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Examining the founders of Manitoba

New book by professor and alumnus Fred Shore illuminates the history of the Métis

Indigenous Awareness Month began with a three-part speaker series on the Métis – the first from University of Manitoba alumnus and Native Studies professor Fred Shore.

As a pre-launch to his new book, Threads in the Sash: The Story of the Metis People, Shore read an excerpt from it, answering why the people once denounced as ‘half-breeds’ are now recognized as key players in Manitoba’s history.

Who are the Métis? As Shore explains, through exploration of the history, culture and political development of the Métis, there isn’t a single definitive answer.

Shore is a leading Métis historian and scholar. He earned his Master’s degree in history from the U of M in 1983 and completed his PhD in 1991 with his thesis, The Canadians and the Métis: The Re-Creation of Manitoba, 1858-1872. His experiences and research areas are vast but he primarily focuses on Métis history and political issues of Indigenous people throughout Canada. Working since 1985, Shore is the second longest serving faculty member in the Department of Native Studies at the U of M.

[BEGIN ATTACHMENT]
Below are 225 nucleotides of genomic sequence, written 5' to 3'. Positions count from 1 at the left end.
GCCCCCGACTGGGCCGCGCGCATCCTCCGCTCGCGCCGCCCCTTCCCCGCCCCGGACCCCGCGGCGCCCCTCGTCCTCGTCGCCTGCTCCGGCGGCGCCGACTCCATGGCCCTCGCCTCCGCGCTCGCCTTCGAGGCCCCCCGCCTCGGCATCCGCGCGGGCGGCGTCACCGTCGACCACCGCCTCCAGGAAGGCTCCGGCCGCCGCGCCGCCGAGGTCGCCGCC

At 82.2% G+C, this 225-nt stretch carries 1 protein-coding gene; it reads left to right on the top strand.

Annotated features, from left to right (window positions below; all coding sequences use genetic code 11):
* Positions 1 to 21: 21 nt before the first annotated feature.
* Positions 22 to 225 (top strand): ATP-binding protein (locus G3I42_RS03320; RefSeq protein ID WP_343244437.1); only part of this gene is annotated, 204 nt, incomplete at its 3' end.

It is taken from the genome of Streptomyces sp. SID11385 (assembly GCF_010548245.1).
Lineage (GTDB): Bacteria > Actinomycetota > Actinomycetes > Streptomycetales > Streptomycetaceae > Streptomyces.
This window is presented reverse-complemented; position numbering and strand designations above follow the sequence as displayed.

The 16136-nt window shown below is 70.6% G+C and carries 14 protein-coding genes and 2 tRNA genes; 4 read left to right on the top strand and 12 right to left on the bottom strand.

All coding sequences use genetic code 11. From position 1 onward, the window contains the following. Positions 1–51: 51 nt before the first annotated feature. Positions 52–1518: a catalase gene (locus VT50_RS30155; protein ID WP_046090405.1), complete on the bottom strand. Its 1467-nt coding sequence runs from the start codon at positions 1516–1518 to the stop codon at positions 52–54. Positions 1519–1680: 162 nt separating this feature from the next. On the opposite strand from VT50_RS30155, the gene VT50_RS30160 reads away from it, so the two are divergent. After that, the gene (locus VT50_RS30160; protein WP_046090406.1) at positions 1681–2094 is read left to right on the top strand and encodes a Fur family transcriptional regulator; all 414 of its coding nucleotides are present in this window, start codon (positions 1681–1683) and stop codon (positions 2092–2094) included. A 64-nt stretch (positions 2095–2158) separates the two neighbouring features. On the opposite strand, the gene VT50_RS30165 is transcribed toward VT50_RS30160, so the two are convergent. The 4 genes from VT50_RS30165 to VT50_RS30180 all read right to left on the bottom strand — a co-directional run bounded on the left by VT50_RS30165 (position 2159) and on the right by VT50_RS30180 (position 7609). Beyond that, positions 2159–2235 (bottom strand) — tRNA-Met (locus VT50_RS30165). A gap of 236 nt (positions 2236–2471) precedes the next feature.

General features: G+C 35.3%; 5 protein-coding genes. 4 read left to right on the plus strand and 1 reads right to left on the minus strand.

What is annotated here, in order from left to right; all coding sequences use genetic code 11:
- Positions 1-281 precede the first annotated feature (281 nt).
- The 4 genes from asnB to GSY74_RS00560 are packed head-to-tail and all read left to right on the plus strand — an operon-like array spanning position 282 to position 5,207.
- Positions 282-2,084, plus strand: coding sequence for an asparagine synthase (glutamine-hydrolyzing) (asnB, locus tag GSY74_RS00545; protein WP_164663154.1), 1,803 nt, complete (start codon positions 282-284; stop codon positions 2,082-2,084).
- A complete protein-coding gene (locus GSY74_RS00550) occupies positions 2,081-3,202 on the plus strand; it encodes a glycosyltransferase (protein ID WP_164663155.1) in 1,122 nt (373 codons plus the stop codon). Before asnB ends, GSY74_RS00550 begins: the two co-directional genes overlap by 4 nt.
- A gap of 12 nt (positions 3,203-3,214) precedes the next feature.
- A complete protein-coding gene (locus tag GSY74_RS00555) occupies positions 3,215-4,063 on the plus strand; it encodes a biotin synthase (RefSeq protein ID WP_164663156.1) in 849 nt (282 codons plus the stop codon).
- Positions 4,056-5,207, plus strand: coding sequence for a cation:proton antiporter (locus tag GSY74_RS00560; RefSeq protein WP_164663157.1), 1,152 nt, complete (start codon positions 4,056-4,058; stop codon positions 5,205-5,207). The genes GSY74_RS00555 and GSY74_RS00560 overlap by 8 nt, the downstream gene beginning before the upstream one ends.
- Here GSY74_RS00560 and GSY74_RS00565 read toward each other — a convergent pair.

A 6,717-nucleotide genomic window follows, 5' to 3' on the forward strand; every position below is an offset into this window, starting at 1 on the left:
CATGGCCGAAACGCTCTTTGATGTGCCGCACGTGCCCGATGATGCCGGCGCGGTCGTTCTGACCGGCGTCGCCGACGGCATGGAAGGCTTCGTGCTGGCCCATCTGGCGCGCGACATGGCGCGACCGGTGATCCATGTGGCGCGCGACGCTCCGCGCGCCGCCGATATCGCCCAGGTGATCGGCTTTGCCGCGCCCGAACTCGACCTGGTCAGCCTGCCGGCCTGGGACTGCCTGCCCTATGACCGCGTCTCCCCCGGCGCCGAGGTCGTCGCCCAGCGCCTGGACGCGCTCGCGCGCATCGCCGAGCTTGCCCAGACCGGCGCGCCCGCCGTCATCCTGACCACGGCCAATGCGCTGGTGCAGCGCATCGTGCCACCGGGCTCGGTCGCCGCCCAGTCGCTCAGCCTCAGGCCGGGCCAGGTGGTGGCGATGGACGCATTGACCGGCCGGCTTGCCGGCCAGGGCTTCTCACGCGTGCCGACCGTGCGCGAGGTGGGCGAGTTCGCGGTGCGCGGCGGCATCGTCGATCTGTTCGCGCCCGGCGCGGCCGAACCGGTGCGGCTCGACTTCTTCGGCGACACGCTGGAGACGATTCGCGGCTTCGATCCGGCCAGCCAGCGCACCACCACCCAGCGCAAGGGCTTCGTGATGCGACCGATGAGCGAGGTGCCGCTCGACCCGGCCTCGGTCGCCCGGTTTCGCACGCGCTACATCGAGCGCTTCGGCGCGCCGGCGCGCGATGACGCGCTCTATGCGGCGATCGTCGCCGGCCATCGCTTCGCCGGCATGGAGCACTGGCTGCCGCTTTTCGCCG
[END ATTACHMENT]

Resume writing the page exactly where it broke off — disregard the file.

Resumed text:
Drawing upon Shore’s expertise and teachings on the Métis, Threads in the Sash digs deep into history to explore and illustrate many aspects of Métis culture that have mystified nearly everyone. Pemmican Publications, the publisher of the book describes it as “a valuable and enlightening history of the Métis, from their beginnings in Canada’s emerging fur trade through the creation of Manitoba and the rise of a proud and distinct people.”

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